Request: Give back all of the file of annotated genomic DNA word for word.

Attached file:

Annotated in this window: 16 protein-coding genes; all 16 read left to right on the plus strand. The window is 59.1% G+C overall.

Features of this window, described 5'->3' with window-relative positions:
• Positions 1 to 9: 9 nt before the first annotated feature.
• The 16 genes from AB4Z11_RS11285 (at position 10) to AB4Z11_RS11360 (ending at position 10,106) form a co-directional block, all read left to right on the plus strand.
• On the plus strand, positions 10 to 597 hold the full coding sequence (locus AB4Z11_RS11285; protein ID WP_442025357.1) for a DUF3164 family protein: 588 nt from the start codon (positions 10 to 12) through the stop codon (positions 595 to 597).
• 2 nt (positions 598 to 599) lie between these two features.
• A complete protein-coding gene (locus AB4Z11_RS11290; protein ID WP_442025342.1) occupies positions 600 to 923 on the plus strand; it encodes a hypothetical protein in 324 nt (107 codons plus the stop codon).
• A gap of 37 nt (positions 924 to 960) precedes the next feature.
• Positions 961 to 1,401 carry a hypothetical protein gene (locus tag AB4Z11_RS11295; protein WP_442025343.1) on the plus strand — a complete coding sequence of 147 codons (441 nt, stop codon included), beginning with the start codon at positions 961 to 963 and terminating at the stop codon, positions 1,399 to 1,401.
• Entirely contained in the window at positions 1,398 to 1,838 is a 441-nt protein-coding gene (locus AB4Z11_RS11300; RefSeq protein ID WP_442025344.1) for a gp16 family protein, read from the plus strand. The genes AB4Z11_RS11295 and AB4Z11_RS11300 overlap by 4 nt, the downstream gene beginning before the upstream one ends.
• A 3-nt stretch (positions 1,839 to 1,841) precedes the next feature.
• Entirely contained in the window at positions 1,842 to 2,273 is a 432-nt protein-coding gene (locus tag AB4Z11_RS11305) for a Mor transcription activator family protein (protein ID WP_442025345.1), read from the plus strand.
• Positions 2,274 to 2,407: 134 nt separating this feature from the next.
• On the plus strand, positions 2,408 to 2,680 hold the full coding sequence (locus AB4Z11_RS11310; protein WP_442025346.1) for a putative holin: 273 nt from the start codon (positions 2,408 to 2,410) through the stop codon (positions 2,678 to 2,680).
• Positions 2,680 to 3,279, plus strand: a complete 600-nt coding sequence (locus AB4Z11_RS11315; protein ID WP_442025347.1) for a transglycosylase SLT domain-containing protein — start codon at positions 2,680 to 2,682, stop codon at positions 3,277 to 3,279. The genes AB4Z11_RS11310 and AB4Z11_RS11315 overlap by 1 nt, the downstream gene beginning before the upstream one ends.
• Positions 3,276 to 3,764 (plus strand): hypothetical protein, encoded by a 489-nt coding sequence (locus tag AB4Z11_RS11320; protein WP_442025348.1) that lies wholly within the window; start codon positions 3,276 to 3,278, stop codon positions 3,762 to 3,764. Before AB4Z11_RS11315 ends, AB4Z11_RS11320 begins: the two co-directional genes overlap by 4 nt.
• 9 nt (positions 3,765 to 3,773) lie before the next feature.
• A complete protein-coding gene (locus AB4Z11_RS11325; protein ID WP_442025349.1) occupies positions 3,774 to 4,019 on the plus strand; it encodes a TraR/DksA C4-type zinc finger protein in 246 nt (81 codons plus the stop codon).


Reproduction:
Annotated in this window: 16 protein-coding genes; all 16 read left to right on the plus strand. The window is 59.1% G+C overall.

Features of this window, described 5'->3' with window-relative positions:
• Positions 1 to 9: 9 nt before the first annotated feature.
• The 16 genes from AB4Z11_RS11285 (at position 10) to AB4Z11_RS11360 (ending at position 10,106) form a co-directional block, all read left to right on the plus strand.
• On the plus strand, positions 10 to 597 hold the full coding sequence (locus AB4Z11_RS11285; protein ID WP_442025357.1) for a DUF3164 family protein: 588 nt from the start codon (positions 10 to 12) through the stop codon (positions 595 to 597).
• 2 nt (positions 598 to 599) lie between these two features.
• A complete protein-coding gene (locus AB4Z11_RS11290; protein ID WP_442025342.1) occupies positions 600 to 923 on the plus strand; it encodes a hypothetical protein in 324 nt (107 codons plus the stop codon).
• A gap of 37 nt (positions 924 to 960) precedes the next feature.
• Positions 961 to 1,401 carry a hypothetical protein gene (locus tag AB4Z11_RS11295; protein WP_442025343.1) on the plus strand — a complete coding sequence of 147 codons (441 nt, stop codon included), beginning with the start codon at positions 961 to 963 and terminating at the stop codon, positions 1,399 to 1,401.
• Entirely contained in the window at positions 1,398 to 1,838 is a 441-nt protein-coding gene (locus AB4Z11_RS11300; RefSeq protein ID WP_442025344.1) for a gp16 family protein, read from the plus strand. The genes AB4Z11_RS11295 and AB4Z11_RS11300 overlap by 4 nt, the downstream gene beginning before the upstream one ends.
• A 3-nt stretch (positions 1,839 to 1,841) precedes the next feature.
• Entirely contained in the window at positions 1,842 to 2,273 is a 432-nt protein-coding gene (locus tag AB4Z11_RS11305) for a Mor transcription activator family protein (protein ID WP_442025345.1), read from the plus strand.
• Positions 2,274 to 2,407: 134 nt separating this feature from the next.
• On the plus strand, positions 2,408 to 2,680 hold the full coding sequence (locus AB4Z11_RS11310; protein WP_442025346.1) for a putative holin: 273 nt from the start codon (positions 2,408 to 2,410) through the stop codon (positions 2,678 to 2,680).
• Positions 2,680 to 3,279, plus strand: a complete 600-nt coding sequence (locus AB4Z11_RS11315; protein ID WP_442025347.1) for a transglycosylase SLT domain-containing protein — start codon at positions 2,680 to 2,682, stop codon at positions 3,277 to 3,279. The genes AB4Z11_RS11310 and AB4Z11_RS11315 overlap by 1 nt, the downstream gene beginning before the upstream one ends.
• Positions 3,276 to 3,764 (plus strand): hypothetical protein, encoded by a 489-nt coding sequence (locus tag AB4Z11_RS11320; protein WP_442025348.1) that lies wholly within the window; start codon positions 3,276 to 3,278, stop codon positions 3,762 to 3,764. Before AB4Z11_RS11315 ends, AB4Z11_RS11320 begins: the two co-directional genes overlap by 4 nt.
• 9 nt (positions 3,765 to 3,773) lie before the next feature.
• A complete protein-coding gene (locus AB4Z11_RS11325; protein ID WP_442025349.1) occupies positions 3,774 to 4,019 on the plus strand; it encodes a TraR/DksA C4-type zinc finger protein in 246 nt (81 codons plus the stop codon).